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243 their yet undiscovered feelings. When they came to that passage in the romance, where the lovers, after many tender approaches, are gradually drawn by one uniform reciprocation of involuntary attraction to kiss each other, the book dropped from their hands. By a sudden impulse and an irresistible sympathy, they are tempted to do the fame. Here was the commencement of their tragical history.
Noi leggiavam' un giorno per diletto
But this picture, in which nature, sentiment, and the graces are concerned, I have to contrast with scenes of a very different nature. Salvator Rosa has here borrowed the pencil Correggio. Dante's beauties are not of the soft and gentle kind.
Through many a dark and dreary vale
A hurricane suddenly rising on the banks of the river Styx is thus described.
Et gia venia sù per le torbid onde
Dante and his mystagogue meet the monster Geryon. He has the face of a man with a mild and benign aspect, but his human form ends in a serpent with a voluminous tail of immense length, terminated by a sting, which he brandishes like a scorpion. His hands are rough with bristles and seales. His breast, back, and sides have all the rich colours displayed in the textures of Tartary and Turkey, or in the labours of Arachne. To speak in Spenser's language, he is,
- A dragon, horrible and bright,
No monster of romance is more savage or superb.
Lo dosso, e'l petto, ad amenduo le coste,
The conformation of this heterogeneous beast, as a fabulous hell is the subject, perhaps immediately gave rise to one of
Cant. xvii. Dante says, that he lay
affectedly introduced by our author for a
the formidable shapes which fate on either fide of the gates of
The one seem'd woman to the waste and fair,
Virgil, seeming to acknowledge him as an old acquaintance, mounts the back of Geryon. At the same time Dante inounts, whom Virgil places before, “ that you may not, says he, be
exposed to the monster's venomous sting." Virgil then com-
In this manner they travel in the air through Tartarus: and
I sentia già dalla man destra il gorgo
This airy journey is copied from the flight of Icarus and
is it quite improbable, that Milton, although he has greatly improved and dignified the idea, might have caught from hence his fiction of Satan soaring over the infernal abyss. At length Geryon, having circuited the air like a faulcon towering without prey, deposits his burthen and vanishes k.
While they are wandering along the banks of Phlegethon, as the twilight of evening approaches, Dante suddenly hears the sound of a horn more loud than thunder, or the horn of Orlando'.
Ma io senti sonare alto corno:-
Dante descries through the gloom, what he thinks to be many high and vast towers, molte alti torri. These are the giants who warred against heaven, standing in a row, half concealed within and half extant without an immense abyss or pit,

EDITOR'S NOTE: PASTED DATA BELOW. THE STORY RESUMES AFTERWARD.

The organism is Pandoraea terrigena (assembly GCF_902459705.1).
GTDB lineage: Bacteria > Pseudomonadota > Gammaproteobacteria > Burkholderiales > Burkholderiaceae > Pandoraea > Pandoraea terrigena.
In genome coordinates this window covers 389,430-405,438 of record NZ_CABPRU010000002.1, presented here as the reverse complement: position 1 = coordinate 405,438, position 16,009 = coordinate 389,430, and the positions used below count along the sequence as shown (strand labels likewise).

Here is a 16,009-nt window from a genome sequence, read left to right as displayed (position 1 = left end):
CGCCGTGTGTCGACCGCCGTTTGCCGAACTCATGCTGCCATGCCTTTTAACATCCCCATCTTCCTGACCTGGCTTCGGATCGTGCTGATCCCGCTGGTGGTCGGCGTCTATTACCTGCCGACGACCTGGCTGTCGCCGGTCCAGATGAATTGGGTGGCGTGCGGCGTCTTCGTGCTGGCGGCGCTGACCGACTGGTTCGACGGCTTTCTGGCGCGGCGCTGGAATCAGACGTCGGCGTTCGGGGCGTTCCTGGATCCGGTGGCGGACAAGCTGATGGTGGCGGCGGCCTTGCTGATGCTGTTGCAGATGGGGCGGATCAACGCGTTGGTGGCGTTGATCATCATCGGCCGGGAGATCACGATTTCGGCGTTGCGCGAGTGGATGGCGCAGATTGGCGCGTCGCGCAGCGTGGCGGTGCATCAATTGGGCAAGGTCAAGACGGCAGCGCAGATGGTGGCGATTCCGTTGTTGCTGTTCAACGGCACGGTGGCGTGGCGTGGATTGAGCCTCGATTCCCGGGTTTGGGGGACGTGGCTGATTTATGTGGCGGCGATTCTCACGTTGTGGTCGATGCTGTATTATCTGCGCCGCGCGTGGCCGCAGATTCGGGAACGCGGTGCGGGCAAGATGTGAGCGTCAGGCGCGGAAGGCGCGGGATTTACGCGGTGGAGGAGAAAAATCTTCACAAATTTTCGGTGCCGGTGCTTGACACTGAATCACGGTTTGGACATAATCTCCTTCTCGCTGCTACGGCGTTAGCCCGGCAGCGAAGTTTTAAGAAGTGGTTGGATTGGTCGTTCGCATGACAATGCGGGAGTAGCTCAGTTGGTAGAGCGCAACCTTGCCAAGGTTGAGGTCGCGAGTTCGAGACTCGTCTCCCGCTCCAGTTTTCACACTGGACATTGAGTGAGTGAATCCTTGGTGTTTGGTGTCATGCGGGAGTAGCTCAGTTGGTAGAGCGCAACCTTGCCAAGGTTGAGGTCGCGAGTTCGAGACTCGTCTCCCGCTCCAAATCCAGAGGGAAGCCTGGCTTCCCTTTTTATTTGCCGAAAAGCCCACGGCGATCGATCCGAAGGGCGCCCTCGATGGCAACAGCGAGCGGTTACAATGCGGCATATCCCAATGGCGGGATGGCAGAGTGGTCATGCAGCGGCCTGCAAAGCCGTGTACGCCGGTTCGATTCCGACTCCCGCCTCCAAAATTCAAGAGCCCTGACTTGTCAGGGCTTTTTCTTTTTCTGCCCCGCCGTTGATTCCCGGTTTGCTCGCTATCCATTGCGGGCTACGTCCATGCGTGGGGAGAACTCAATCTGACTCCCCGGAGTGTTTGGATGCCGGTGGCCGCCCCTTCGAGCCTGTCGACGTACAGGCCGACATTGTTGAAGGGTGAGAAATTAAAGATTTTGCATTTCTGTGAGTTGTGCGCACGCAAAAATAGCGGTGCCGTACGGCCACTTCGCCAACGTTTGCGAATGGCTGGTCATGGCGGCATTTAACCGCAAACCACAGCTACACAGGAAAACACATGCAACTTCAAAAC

Gli orribili giganti, cui minaccia
But Virgil informs Dante that he is deceived by appearances, and that these are not towers but the giants.
Sappi, che non son torri ma giganti
One of them cries out to Dante with horrible voice. Another, Ephialtes, is cloathed in iron and bound with huge chains.
* In the thirty-fourth CANTO, Dante
Vele di mar non vid' io mai eft celi.
Quando l'ale furo aperte affai.
This Canto begins with a Latin line,
Vexilla regis prodeunt inferni. 1 Or Roland, the subject of archbishop Turpin's romance. See supr, vol. i. 132. on CANT. xxxi.
Dante wishes to see Briareus : he is answered, that he lies in an
Non fu tremuoto già tanto rubesto,
Dante views the horn which had founded fo vehemently hanging by a leathern thong from the neck of one of the giants. Antaeus, whose body stands ten ells high from the pit, is commanded by Virgil to advance. They both mount on his shoulders, and are thus carried about Cocytus. The giant, says the poet, moved off with us like the mast of a ship". One cannot help observing, what has been indeed already hinted, how judiciously Milton, in a similar argument, has retained the just beauties, and avoided the childish or ludicrous excesses of these bold inventions. At the same time we may remark, how Dante has sometimes heightened, and sometimes diminished by improper additions or misrepresentations, the legitimate descriptions of Virgil.
One of the torments of the Damned in Dante's INFERNO, is the punishment of being eternally confined in lakes of ice.
Eran l'ombre dolenti nell ghiaccia
The ice is described to be like that of the Danube or Tanais. This species of infernal torment, which is neither directly warranted by scripture, nor suggested in the systems of the Platonic fabulists, and which has been adopted both by Shakespeare and
a pine-apple, of saint Peter's church at · Dante says, if I understand the pas. Rome, ibid. Cant. xxxi. sage right, that the face of one of the giants resembled the Cupola, shaped like
Come la pina di san Pietro a Roma.